Foreign banks have traditionally been afforded considerable flexibility when structuring their U.S. operations.
seeking to operate in the United States have been afforded considerable flexibility in selecting the structure of their U.S. opera-tions. Such banks may establish branch or agency offices.
They may also control bank subsidiaries insured by the Federal Deposit Insurance Corporation (FDIC), subject to certain conditions.
In addition, they may control subsidiaries engaged in a wide range of nonbanking activities (such as securities brokerage, underwriting, and dealing) either inside or outside a bank-holding company chain.
The Federal Reserve itself notes that this framework historically has allowed foreign banking organizations to structure their U.S. operations “in ways that promote maximum efficiency of capital and liquidity management at the consolidated level.”
In addition, since 2001, a U.S. bank hold-ing company that is a subsidiary of a foreign bank
has not been required to comply with the Federal Reserve’s capital adequacy re-quirements if the foreign bank is deemed “well-capitalized” and “well-managed.”
This exception is justified on the basis that a well-capitalized and well-managed foreign parent is an appropriate source of financial and man-agerial strength for the U.S. subsidiary.
The Federal Reserve would now change this approach for important market players. Those affected are foreign banks with $50 billion or more in total global consolidated assets and $10 billion or more in total con-solidated non-branch or agency assets in the United States. Foreign banks meeting these thresholds—26 in the Federal Reserve’s es-timation—will need to organize all of their U.S. non-branch and agency operations un-der a single intermediate holding company (IHC). This would require foreign banks to transfer their U.S.-based operations to an existing holding company or to a newly cre-ated one.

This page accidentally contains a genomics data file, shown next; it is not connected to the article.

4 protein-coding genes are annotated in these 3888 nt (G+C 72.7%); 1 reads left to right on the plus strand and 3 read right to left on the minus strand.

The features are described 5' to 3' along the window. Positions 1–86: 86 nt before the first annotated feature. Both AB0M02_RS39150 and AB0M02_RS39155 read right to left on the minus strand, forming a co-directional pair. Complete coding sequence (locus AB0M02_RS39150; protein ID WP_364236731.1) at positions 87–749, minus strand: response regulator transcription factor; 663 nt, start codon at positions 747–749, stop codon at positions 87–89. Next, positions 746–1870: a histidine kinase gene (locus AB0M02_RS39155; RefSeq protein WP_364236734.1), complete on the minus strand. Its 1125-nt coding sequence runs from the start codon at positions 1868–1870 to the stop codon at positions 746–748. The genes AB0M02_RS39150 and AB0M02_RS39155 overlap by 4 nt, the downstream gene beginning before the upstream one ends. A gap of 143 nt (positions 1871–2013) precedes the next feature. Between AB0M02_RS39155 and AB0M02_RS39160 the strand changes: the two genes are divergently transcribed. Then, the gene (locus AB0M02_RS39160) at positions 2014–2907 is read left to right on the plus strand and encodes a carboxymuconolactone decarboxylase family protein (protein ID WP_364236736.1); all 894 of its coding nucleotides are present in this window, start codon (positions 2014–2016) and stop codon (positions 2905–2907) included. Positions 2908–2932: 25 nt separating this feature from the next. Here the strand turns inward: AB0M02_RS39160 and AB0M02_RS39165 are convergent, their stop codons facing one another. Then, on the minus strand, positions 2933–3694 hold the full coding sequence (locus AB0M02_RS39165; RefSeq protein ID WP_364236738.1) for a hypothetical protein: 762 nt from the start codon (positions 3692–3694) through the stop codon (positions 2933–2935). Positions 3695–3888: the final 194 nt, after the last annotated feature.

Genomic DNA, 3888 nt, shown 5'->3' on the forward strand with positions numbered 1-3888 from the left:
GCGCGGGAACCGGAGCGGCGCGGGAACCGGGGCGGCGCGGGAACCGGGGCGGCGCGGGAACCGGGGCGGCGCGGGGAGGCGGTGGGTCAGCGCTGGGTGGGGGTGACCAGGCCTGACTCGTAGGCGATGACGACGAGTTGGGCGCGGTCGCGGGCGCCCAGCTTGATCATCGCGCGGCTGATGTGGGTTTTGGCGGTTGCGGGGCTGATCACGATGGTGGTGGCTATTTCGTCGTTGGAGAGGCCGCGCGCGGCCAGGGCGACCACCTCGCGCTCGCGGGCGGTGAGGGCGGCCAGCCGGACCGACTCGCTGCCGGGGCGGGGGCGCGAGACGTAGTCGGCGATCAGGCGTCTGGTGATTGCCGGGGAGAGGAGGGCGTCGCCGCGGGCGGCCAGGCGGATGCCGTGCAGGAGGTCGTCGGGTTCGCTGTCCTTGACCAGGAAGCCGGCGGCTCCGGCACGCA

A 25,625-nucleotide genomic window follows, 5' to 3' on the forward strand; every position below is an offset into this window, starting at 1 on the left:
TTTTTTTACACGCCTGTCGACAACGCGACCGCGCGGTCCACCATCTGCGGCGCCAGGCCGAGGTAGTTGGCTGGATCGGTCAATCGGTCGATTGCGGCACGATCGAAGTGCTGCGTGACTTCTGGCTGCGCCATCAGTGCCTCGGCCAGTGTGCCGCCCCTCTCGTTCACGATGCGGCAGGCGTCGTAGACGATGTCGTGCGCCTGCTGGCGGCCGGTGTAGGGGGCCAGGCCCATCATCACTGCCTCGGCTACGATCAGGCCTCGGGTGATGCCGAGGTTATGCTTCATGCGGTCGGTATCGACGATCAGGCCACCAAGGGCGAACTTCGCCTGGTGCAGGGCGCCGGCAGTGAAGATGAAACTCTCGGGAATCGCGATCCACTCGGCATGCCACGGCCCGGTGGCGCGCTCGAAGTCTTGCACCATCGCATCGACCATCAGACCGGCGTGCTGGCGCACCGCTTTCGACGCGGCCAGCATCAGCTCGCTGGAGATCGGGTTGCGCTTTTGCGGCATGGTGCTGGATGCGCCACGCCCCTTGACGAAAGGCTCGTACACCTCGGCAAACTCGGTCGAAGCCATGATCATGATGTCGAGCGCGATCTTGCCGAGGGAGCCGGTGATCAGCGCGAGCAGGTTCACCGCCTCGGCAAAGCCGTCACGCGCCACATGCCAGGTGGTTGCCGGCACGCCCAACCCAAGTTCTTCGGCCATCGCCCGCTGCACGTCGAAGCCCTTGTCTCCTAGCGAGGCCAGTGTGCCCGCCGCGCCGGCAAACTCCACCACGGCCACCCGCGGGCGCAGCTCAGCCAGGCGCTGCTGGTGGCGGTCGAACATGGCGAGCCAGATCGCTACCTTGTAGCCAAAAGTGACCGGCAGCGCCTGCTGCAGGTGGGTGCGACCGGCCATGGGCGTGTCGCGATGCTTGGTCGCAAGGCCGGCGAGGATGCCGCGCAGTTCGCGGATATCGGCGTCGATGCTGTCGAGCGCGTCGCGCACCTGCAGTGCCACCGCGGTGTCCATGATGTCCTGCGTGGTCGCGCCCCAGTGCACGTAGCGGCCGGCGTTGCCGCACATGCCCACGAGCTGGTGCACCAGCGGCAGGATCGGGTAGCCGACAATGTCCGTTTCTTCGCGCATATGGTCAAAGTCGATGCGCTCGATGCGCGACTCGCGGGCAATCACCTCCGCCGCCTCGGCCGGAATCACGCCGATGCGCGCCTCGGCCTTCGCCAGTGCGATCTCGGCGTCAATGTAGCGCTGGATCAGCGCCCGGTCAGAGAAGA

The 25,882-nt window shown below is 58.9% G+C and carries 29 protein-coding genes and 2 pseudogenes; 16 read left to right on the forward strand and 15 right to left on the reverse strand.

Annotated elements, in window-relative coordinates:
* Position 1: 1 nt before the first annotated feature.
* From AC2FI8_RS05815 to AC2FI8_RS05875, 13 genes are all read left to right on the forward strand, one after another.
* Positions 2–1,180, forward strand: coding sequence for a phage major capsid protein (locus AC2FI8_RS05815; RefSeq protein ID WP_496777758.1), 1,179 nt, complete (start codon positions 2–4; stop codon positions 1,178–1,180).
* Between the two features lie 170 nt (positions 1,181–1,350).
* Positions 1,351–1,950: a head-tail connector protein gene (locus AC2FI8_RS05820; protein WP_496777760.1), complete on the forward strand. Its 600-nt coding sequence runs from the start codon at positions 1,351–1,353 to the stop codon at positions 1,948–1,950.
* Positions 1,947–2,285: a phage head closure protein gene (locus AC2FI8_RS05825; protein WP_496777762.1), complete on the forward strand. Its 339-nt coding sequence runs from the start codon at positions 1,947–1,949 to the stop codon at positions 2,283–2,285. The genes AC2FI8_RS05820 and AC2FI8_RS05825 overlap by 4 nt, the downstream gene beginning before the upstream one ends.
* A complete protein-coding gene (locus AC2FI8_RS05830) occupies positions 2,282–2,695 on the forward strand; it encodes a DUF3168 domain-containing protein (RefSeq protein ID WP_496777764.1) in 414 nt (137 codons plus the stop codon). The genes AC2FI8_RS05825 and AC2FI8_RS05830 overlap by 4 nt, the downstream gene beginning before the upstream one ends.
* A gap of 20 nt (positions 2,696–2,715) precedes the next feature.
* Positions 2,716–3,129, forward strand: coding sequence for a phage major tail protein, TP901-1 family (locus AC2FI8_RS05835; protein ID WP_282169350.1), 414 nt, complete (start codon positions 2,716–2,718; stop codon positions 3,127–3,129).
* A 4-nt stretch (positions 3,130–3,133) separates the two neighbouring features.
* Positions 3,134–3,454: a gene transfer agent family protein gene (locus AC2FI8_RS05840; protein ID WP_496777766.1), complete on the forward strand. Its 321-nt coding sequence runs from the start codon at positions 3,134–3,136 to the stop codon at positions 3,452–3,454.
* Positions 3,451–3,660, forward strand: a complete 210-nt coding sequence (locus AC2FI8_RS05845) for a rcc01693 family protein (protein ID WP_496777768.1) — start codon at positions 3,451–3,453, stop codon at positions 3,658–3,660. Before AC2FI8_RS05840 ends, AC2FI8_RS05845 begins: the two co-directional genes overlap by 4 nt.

Once this transfer is complete, the IHC would be required to comply with U.S. capital and liquidity standards as well as U.S.-specific requirements such as single counterparty credit limits, enhanced risk management practices, and early remedia-tion requirements.
The Federal Reserve offered several jus-tifications for this change. First, it argued that during the financial crisis, large intra-firm, cross-border funding flows created vulnerabilities for the U.S. operations of for-eign banks. Foreign banks that relied heav-ily on short-term dollar funding were forced to deleverage their dollar assets rapidly or to rely too heavily on currency swaps.
Sec-ond, although no foreign bank with U.S. op-erations failed in a destabilizing manner, the Federal Reserve provided temporary liquid-ity to branches, agencies, and broker-dealer subsidiaries of foreign banks.
Third, in some international failures, capital and li-quidity were trapped in the home country entity, with foreign depositors and other for-eign creditors shouldering the risk of loss.
Fourth, in the Federal Reserve’s view, “reso-lution regimes and powers remain nation-ally based,” complicating the resolution of firms with large cross-border operations.
In addition, the Federal Reserve notes that certain other jurisdictions are considering proposals to safeguard home country credi-tors at the expense of foreign creditors.
In the UK, the Coalition Government has followed the recommendations of the
Final Report of the Independent Commission on Banking
(nicknamed the “Vickers Report”) by introducing draft ring-fencing legisla-tion.
Although the legislation is still being considered by Parliament, the
recommended a “structural separation” of domestic retail banking services from global wholesale and investment banking opera-tions. So while all entities could still form part of the same corporate group, domestic retail subsidiaries would be “legally, eco-nomically and operationally separate from the rest of the banking groups to which they belonged.”
The ring fence would seek to isolate bank-ing services that policymakers deem “imper-ative” and for which “customers ha[d] no ready alternative.”
Such services include most traditional retail banking functions such as deposit-taking and overdraft facili-ties provided to individuals and small and